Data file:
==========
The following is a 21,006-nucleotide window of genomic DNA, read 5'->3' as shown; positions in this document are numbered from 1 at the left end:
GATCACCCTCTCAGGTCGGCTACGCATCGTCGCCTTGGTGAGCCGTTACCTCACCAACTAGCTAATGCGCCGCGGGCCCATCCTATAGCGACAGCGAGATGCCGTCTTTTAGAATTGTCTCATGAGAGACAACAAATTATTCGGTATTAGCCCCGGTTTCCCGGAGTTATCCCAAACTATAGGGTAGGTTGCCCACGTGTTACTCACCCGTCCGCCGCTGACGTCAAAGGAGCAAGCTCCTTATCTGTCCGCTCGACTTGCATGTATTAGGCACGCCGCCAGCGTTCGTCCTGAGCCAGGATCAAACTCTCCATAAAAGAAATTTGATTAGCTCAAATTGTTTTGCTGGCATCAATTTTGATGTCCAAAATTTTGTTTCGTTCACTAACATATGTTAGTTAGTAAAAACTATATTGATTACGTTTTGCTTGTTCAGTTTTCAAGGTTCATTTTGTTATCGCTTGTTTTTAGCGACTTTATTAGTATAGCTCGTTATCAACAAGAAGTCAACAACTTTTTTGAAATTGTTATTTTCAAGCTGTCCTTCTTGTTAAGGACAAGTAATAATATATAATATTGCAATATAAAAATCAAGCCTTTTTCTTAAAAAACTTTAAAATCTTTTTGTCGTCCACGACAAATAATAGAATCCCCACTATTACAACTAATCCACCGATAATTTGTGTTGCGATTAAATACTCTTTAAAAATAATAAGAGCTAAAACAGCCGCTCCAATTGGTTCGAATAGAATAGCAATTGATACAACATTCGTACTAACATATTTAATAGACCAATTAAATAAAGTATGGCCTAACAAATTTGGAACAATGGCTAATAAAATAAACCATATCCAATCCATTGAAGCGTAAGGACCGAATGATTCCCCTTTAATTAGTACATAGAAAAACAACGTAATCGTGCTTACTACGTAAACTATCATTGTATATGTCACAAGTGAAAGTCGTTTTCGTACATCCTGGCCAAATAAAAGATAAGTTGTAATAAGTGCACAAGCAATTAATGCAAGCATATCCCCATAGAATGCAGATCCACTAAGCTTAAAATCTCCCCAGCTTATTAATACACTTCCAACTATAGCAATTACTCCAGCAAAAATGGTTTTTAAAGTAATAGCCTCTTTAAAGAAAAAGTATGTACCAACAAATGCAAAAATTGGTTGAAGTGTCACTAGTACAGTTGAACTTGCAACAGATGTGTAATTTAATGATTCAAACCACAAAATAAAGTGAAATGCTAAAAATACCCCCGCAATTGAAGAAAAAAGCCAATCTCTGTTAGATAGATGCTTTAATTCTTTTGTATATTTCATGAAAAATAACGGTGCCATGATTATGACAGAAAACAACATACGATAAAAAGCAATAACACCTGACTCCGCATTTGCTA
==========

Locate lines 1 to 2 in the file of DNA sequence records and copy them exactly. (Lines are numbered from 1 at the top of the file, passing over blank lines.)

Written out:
The following is a 21,006-nucleotide window of genomic DNA, read 5'->3' as shown; positions in this document are numbered from 1 at the left end:
GATCACCCTCTCAGGTCGGCTACGCATCGTCGCCTTGGTGAGCCGTTACCTCACCAACTAGCTAATGCGCCGCGGGCCCATCCTATAGCGACAGCGAGATGCCGTCTTTTAGAATTGTCTCATGAGAGACAACAAATTATTCGGTATTAGCCCCGGTTTCCCGGAGTTATCCCAAACTATAGGGTAGGTTGCCCACGTGTTACTCACCCGTCCGCCGCTGACGTCAAAGGAGCAAGCTCCTTATCTGTCCGCTCGACTTGCATGTATTAGGCACGCCGCCAGCGTTCGTCCTGAGCCAGGATCAAACTCTCCATAAAAGAAATTTGATTAGCTCAAATTGTTTTGCTGGCATCAATTTTGATGTCCAAAATTTTGTTTCGTTCACTAACATATGTTAGTTAGTAAAAACTATATTGATTACGTTTTGCTTGTTCAGTTTTCAAGGTTCATTTTGTTATCGCTTGTTTTTAGCGACTTTATTAGTATAGCTCGTTATCAACAAGAAGTCAACAACTTTTTTGAAATTGTTATTTTCAAGCTGTCCTTCTTGTTAAGGACAAGTAATAATATATAATATTGCAATATAAAAATCAAGCCTTTTTCTTAAAAAACTTTAAAATCTTTTTGTCGTCCACGACAAATAATAGAATCCCCACTATTACAACTAATCCACCGATAATTTGTGTTGCGATTAAATACTCTTTAAAAATAATAAGAGCTAAAACAGCCGCTCCAATTGGTTCGAATAGAATAGCAATTGATACAACATTCGTACTAACATATTTAATAGACCAATTAAATAAAGTATGGCCTAACAAATTTGGAACAATGGCTAATAAAATAAACCATATCCAATCCATTGAAGCGTAAGGACCGAATGATTCCCCTTTAATTAGTACATAGAAAAACAACGTAATCGTGCTTACTACGTAAACTATCATTGTATATGTCACAAGTGAAAGTCGTTTTCGTACATCCTGGCCAAATAAAAGATAAGTTGTAATAAGTGCACAAGCAATTAATGCAAGCATATCCCCATAGAATGCAGATCCACTAAGCTTAAAATCTCCCCAGCTTATTAATACACTTCCAACTATAGCAATTACTCCAGCAAAAATGGTTTTTAAAGTAATAGCCTCTTTAAAGAAAAAGTATGTACCAACAAATGCAAAAATTGGTTGAAGTGTCACTAGTACAGTTGAACTTGCAACAGATGTGTAATTTAATGATTCAAACCACAAAATAAAGTGAAATGCTAAAAATACCCCCGCAATTGAAGAAAAAAGCCAATCTCTGTTAGATAGATGCTTTAATTCTTTTGTATATTTCATGAAAAATAACGGTGCCATGATTATGACAGAAAACAACATACGATAAAAAGCAATAACACCTGACTCCGCATTTGCTA